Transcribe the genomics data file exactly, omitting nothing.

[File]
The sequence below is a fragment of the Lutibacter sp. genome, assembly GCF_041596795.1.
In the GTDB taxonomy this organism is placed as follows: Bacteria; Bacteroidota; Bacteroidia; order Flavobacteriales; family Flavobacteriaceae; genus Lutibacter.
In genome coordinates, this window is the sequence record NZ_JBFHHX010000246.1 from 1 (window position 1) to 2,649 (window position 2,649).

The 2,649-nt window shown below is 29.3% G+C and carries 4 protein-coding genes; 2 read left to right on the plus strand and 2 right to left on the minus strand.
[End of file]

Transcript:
The sequence below is a fragment of the Lutibacter sp. genome, assembly GCF_041596795.1.
In the GTDB taxonomy this organism is placed as follows: Bacteria; Bacteroidota; Bacteroidia; order Flavobacteriales; family Flavobacteriaceae; genus Lutibacter.
In genome coordinates, this window is the sequence record NZ_JBFHHX010000246.1 from 1 (window position 1) to 2,649 (window position 2,649).

The 2,649-nt window shown below is 29.3% G+C and carries 4 protein-coding genes; 2 read left to right on the plus strand and 2 right to left on the minus strand.